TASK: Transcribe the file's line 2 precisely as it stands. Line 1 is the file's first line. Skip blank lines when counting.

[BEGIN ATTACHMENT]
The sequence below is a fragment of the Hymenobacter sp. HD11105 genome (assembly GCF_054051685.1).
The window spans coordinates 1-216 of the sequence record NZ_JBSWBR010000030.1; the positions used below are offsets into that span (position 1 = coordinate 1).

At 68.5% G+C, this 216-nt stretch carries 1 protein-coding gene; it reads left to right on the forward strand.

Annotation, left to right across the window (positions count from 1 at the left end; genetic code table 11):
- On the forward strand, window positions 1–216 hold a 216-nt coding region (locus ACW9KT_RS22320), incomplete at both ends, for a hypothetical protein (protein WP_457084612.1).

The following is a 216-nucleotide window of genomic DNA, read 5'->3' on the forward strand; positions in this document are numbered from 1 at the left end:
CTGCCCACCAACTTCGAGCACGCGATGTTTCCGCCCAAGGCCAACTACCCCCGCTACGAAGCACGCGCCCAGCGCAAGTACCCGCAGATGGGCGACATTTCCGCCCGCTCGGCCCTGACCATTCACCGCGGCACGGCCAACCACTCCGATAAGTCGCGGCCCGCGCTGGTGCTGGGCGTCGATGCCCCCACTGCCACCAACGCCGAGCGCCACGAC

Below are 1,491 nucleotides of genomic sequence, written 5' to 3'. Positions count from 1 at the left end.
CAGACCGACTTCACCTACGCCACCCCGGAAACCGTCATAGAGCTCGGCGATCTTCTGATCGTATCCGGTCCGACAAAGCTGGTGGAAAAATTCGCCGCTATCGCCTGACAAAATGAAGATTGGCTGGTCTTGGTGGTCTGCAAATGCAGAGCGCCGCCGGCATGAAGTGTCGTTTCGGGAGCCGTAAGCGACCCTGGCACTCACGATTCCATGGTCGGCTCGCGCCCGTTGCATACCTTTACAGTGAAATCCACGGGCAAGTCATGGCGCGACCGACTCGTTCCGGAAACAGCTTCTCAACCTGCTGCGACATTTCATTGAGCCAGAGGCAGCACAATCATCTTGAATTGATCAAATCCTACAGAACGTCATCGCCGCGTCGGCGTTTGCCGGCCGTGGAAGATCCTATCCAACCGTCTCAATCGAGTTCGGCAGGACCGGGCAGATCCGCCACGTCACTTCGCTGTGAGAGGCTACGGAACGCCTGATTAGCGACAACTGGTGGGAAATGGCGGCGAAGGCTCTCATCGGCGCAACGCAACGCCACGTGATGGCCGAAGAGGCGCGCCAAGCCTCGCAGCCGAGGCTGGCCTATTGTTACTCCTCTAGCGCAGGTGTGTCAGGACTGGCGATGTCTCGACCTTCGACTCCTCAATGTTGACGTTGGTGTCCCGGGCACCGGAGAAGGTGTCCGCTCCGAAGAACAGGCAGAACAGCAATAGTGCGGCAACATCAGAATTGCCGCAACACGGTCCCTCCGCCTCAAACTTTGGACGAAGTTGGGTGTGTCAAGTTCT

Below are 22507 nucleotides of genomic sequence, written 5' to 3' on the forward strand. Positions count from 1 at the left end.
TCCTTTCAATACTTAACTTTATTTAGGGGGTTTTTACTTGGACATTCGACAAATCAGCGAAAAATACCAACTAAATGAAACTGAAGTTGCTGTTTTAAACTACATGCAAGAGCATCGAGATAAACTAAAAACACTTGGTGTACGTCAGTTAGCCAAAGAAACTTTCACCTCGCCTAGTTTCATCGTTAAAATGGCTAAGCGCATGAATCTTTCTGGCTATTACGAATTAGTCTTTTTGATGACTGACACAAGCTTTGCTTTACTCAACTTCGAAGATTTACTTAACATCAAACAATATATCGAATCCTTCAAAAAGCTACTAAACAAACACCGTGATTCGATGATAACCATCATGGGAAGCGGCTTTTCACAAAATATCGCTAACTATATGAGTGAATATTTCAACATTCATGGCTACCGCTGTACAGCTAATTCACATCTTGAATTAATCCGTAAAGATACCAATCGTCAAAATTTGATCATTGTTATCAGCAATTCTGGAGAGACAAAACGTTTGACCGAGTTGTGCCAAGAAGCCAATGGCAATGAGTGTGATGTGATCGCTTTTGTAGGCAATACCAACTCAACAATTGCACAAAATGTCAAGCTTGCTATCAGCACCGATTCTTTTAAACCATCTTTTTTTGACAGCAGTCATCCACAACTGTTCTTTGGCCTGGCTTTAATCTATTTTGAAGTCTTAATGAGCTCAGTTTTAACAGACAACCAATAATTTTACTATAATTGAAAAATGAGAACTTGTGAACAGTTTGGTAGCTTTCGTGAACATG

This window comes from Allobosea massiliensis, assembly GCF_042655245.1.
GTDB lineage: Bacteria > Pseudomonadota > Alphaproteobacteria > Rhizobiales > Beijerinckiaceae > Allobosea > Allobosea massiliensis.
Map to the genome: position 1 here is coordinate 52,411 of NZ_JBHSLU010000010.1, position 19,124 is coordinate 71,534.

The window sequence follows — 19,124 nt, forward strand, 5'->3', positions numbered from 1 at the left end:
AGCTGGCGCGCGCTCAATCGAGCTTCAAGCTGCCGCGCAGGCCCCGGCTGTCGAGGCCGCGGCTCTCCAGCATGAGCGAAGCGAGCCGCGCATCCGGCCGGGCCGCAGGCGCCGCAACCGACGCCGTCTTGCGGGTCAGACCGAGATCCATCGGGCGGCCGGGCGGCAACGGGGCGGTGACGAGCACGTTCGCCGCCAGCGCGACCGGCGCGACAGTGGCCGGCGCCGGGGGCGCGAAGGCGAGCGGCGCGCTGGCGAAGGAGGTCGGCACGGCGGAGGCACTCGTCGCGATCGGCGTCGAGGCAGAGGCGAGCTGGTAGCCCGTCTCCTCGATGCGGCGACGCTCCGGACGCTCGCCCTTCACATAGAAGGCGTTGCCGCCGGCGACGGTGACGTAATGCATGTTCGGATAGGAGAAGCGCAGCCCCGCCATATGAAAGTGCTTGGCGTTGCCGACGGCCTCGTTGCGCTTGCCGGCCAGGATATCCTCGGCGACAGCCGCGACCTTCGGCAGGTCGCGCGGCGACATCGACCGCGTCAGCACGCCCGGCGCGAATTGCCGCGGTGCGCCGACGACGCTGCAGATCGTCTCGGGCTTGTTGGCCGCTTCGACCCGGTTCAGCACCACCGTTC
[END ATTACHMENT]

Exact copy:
The window spans coordinates 1-216 of the sequence record NZ_JBSWBR010000030.1; the positions used below are offsets into that span (position 1 = coordinate 1).